Now, I applied the concept of "conditional probability". Assuming you already have a prime number, what is the probability that there will be another prime number at p+2 or p-2? To do this, you have to divide the probability of having twin primes by the probability of having a single prime in the first place. The formula is as follows:

Incredibly this term already exists, I believe Hardy and Littlewood were the ones who introduced it, although I could be mistaken. I have no idea how they came up with this constant, I would doubt they used the same thought process as me, simply because I'm just an amateur. Or perhaps this "conditional probability" is an accidentally crazy idea.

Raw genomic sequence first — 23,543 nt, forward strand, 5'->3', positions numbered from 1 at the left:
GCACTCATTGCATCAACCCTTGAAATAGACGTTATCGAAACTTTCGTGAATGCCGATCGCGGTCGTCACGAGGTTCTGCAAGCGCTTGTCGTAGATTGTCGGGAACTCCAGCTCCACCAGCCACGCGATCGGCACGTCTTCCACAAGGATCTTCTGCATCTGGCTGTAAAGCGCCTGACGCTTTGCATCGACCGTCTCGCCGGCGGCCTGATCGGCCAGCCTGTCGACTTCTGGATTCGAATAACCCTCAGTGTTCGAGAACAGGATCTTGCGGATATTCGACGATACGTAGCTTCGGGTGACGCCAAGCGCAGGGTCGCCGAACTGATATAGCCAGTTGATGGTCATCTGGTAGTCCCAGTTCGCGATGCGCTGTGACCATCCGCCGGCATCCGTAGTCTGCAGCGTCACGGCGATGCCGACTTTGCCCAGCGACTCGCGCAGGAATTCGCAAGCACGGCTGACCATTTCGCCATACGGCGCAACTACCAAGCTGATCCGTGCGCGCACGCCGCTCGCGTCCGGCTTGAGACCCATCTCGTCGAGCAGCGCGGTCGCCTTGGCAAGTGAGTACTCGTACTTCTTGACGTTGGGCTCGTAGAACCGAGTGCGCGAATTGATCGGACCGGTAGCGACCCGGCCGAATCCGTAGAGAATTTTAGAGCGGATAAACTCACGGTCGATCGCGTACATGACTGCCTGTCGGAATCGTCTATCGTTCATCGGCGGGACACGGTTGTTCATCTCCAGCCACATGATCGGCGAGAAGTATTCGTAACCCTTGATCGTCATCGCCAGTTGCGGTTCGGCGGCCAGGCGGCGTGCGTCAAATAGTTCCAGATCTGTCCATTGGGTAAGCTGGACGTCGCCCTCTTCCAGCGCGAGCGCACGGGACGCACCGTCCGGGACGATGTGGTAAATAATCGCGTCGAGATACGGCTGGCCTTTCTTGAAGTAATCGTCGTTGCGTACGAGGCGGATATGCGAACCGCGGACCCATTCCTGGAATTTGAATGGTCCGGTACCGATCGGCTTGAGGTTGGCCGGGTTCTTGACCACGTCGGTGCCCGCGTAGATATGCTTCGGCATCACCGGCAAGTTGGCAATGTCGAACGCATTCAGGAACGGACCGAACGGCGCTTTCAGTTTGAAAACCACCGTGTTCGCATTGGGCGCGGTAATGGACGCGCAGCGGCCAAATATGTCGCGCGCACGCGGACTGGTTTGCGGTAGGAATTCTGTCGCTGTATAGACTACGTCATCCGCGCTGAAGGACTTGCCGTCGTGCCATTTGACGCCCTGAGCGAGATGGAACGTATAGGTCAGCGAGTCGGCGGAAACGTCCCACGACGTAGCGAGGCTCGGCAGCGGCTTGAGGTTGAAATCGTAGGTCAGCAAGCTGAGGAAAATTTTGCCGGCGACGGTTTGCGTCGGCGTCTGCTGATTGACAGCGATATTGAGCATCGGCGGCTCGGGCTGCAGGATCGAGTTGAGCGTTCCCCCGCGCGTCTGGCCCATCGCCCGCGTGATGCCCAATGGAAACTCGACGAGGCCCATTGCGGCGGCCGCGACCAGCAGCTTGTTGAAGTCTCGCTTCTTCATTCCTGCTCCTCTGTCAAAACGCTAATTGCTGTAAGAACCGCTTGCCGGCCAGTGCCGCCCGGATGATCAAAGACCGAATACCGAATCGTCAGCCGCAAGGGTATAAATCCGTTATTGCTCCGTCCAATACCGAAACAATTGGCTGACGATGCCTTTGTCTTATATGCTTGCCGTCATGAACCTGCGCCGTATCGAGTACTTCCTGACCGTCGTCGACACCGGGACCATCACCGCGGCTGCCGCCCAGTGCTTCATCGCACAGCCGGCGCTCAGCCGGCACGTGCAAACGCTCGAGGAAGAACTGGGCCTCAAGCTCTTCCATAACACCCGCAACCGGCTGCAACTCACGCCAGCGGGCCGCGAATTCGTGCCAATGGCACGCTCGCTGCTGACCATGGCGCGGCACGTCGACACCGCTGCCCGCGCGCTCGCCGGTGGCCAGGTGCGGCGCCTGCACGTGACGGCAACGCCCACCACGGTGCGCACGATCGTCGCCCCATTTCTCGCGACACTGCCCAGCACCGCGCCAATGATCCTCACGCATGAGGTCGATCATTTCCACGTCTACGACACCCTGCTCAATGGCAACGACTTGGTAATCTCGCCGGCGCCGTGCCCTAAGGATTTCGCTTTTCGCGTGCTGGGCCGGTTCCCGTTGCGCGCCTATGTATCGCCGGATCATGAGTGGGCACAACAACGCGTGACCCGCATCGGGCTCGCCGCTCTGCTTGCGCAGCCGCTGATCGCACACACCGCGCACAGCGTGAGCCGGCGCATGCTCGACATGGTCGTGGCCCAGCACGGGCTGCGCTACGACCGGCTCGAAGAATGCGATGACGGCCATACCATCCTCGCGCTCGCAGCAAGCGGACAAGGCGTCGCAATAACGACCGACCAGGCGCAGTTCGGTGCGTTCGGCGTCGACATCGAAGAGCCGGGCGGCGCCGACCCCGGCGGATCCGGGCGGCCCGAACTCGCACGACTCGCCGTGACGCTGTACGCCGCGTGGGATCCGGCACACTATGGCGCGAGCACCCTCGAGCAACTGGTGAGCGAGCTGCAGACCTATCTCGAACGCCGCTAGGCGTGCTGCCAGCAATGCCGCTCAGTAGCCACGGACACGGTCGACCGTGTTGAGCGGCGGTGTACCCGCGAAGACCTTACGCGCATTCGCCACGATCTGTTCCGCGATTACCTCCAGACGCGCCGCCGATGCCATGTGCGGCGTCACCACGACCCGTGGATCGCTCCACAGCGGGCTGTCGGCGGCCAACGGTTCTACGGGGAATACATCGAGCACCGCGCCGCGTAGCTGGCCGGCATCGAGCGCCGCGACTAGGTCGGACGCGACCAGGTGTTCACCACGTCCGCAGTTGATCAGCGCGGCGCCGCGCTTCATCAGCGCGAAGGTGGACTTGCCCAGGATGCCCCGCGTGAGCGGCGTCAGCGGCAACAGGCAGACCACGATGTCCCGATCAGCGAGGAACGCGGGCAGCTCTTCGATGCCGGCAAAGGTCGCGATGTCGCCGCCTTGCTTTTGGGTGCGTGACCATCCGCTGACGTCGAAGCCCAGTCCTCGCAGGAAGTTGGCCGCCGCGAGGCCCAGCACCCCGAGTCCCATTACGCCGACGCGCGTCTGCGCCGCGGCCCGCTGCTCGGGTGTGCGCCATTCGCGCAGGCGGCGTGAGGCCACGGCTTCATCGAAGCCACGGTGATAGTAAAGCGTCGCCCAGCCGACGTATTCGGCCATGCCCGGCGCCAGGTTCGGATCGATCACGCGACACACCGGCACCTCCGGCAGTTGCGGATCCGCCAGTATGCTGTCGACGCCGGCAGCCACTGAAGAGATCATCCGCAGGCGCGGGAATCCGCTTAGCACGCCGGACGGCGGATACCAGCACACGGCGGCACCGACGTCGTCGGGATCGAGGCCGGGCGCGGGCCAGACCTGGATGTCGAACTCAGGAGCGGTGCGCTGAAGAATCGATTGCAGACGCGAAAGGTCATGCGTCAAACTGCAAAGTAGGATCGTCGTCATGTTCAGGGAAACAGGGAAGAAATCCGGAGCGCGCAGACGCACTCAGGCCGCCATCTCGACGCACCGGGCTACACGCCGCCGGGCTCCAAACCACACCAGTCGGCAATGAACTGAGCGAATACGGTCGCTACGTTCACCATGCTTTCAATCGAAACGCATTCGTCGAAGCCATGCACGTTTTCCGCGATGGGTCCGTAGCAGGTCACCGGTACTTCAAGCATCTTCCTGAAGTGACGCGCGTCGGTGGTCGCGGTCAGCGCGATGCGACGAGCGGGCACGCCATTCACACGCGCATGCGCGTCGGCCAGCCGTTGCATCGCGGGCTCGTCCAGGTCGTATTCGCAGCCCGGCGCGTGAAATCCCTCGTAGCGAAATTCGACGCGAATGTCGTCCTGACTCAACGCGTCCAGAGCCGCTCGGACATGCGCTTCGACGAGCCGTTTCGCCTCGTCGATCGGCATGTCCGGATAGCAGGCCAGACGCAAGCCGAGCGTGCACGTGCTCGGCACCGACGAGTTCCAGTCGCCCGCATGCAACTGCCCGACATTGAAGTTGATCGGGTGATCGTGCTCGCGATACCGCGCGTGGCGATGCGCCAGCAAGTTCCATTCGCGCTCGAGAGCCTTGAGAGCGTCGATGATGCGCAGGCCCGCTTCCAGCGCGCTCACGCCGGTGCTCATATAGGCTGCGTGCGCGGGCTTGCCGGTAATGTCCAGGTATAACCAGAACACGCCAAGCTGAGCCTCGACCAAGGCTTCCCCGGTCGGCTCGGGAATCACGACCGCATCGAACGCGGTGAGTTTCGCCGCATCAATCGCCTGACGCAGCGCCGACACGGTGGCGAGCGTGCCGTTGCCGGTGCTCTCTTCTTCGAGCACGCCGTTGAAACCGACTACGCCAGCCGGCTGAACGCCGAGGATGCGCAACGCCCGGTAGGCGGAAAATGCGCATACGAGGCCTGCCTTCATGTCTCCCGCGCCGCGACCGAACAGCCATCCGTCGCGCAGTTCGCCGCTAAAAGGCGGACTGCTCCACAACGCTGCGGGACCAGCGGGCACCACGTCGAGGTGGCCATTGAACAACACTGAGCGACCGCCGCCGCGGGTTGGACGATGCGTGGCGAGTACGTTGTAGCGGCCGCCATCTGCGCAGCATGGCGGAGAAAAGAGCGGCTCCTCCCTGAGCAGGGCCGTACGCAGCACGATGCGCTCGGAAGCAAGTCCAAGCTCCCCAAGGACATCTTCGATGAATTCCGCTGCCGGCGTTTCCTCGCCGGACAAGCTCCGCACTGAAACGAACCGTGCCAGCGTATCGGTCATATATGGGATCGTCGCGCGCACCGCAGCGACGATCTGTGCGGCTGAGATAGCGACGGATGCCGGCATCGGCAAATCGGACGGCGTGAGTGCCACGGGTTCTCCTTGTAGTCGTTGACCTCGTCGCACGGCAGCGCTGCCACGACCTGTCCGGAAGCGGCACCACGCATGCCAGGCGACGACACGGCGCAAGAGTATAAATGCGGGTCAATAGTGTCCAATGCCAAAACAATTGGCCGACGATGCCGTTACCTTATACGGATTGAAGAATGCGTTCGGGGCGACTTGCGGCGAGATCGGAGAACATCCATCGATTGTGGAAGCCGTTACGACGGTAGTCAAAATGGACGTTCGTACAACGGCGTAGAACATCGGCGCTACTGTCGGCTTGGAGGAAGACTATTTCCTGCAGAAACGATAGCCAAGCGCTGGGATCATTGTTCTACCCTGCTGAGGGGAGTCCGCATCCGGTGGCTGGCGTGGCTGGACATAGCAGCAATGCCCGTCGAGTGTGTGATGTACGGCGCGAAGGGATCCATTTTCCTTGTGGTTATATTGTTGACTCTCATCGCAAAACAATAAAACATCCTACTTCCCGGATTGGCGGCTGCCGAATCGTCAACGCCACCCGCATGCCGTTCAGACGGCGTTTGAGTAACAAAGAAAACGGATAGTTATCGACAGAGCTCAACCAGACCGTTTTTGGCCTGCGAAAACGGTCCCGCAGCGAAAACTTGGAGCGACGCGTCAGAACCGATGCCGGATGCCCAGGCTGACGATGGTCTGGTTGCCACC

I was reluctant that this infinite product (using only primes) would actually converge, so I downloaded an excel spreadsheet from the internet with over 65000 prime numbers in a column, and I introduced this formula to each prime number in the list. It seems that when you multiply all the terms, the series converges to "0.6601618...etc" which was a relief. When I realized this term already existed, I was actually quite happy.

This is another update, but I would think that this "ratio" needs to be evaluated among pairs of primes. First, we need to account for the probability of having 2 primes, and then the probability that the 2 primes are twins (as in the conditional probability above). So we need to use this ratio in the distribution of "pairs of primes". Maybe I'll have more on this later.